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San Francisco | Fault Lines | Health, Housing, and Public Services

What Do More Condos Mean for the Mission?
by Emma Gerould ( info [at] faultlines.org )
Sunday Jun 24th, 2007 1:24 AM
At a time when affordable family housing is on the political agenda, Seven Hills Properties is pushing a condo development through the planning process for 60 new condos and another Walgreen’s Drug Store. The site in questions is 3400 Cesar Chavez Street (at Mission), now a empty parking lot where day laborers wait for work daily.

Mission Anti-Displacement Coalition (MAC) and others from the Mission and Bernal Heights are opposing the condos because the project does not reflect the community’s needs – affordable family housing and mitigating rising land costs.

The proposal is not an isolated development. Condos are being built throughout the Mission. Recently, condos went up on Mission and 29th Street and many more, like 700 Valencia Street, are in the pipeline.

Based on the projected cost of the proposed condos, less than 10 percent of the neighborhood earns enough to move into one. What does it mean when over 90 percent of residents cannot afford to buy these new condos? It means that residents of this traditionally low-income neighborhood will be priced out of their own community by sky-rocketing land values. The Mission, along with the Castro and the Haight, has one of the highest levels of Ellis Act and owner-move in evictions in San Francisco.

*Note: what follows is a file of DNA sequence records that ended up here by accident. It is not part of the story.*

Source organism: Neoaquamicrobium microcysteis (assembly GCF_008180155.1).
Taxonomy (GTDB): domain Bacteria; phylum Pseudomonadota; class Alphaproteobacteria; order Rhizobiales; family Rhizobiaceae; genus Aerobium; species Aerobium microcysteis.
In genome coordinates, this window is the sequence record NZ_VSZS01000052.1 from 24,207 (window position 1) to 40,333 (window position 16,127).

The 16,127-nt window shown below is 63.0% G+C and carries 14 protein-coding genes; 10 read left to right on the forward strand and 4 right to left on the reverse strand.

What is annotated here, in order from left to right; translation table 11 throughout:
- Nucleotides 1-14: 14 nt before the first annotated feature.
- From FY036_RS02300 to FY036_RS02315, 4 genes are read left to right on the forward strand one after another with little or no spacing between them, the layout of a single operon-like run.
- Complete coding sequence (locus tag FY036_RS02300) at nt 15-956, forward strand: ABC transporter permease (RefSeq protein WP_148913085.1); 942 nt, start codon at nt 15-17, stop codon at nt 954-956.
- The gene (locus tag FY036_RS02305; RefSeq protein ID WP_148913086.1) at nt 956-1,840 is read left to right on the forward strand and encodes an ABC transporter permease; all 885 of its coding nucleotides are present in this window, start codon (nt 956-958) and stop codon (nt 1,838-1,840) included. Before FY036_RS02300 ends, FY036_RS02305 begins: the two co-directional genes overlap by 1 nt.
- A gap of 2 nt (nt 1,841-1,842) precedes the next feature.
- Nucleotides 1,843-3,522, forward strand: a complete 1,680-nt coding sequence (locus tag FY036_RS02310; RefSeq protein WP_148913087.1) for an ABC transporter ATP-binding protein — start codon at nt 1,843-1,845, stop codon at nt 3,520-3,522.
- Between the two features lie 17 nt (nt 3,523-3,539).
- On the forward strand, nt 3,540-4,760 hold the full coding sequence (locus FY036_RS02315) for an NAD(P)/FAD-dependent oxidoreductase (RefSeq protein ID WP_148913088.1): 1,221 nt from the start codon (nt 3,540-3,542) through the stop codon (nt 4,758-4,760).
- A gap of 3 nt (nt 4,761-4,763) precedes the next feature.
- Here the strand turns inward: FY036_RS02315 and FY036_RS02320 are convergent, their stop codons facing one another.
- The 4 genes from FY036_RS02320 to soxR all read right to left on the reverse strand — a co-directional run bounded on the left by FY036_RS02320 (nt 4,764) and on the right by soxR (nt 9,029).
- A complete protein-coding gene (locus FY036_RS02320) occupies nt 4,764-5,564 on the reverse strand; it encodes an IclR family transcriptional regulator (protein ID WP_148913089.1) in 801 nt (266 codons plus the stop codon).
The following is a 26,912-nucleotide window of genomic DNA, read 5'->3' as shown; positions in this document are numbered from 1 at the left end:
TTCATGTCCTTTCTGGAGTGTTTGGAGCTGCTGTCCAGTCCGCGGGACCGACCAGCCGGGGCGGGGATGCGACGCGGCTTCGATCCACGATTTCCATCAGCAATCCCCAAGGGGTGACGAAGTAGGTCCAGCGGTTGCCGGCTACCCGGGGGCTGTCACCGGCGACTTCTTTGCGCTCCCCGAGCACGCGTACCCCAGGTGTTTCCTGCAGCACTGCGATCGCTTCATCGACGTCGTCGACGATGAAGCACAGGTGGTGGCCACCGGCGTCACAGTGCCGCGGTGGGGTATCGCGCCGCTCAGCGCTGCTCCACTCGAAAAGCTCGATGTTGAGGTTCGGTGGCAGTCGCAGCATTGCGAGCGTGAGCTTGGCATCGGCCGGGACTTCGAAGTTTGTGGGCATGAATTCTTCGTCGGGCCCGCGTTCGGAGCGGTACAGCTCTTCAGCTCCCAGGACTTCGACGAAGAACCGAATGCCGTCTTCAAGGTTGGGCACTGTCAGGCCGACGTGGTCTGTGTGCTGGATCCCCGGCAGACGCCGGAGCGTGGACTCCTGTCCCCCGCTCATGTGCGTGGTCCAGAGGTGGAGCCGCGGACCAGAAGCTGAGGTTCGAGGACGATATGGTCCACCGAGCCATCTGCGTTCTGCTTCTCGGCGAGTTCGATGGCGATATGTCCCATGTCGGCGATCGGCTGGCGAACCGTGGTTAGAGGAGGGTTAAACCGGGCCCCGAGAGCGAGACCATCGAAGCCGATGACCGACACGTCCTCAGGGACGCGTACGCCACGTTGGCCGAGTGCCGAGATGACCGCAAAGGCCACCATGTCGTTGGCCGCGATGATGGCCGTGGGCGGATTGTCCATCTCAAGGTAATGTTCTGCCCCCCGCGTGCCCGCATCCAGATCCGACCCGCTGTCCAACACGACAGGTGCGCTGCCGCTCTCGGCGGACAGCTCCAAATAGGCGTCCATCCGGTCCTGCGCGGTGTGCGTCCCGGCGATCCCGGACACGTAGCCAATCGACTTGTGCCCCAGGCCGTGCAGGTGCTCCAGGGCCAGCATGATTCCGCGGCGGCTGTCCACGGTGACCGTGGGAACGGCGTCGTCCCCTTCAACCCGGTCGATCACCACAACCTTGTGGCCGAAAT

Seven Hills Properties claim that the 3400 Cesar Chavez condos will be available for local families. Nothing could be further from the truth. To be able to afford such a condo, a family or individual must make a median annual income of $203,000. The median income in the area stands at $44,000. The majority of the condos would be one bedroom apartments. The few affordable housing units proposed in the development are not a gesture of goodwill, but the 15 percent minimum required by law. Only four units would be for family housing. Despite the developer’s claims, these units are not affordable. In fact, they cost too much to qualify for assistance through the city’s Downpayment Assistance Loan Program.

Mission residents and community groups have simultaneously been creating an alternative plan for the site that would prioritize the community’s needs and includes affordable housing and community services.

More condos for the Mission mean higher eviction rates and pricing families out of their homes. Testify at the Board of Supervisors to stop the Cesar Chavez Condos: affordable family housing not market rate condos. To stay informed email jmartin@bhnc.org

For more info, call (415) 206 2140 ext. 155.
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What does more low-income housing mean for Cesar Chavez Street?Tony RamirezMonday Jul 2nd, 2007 11:09 PM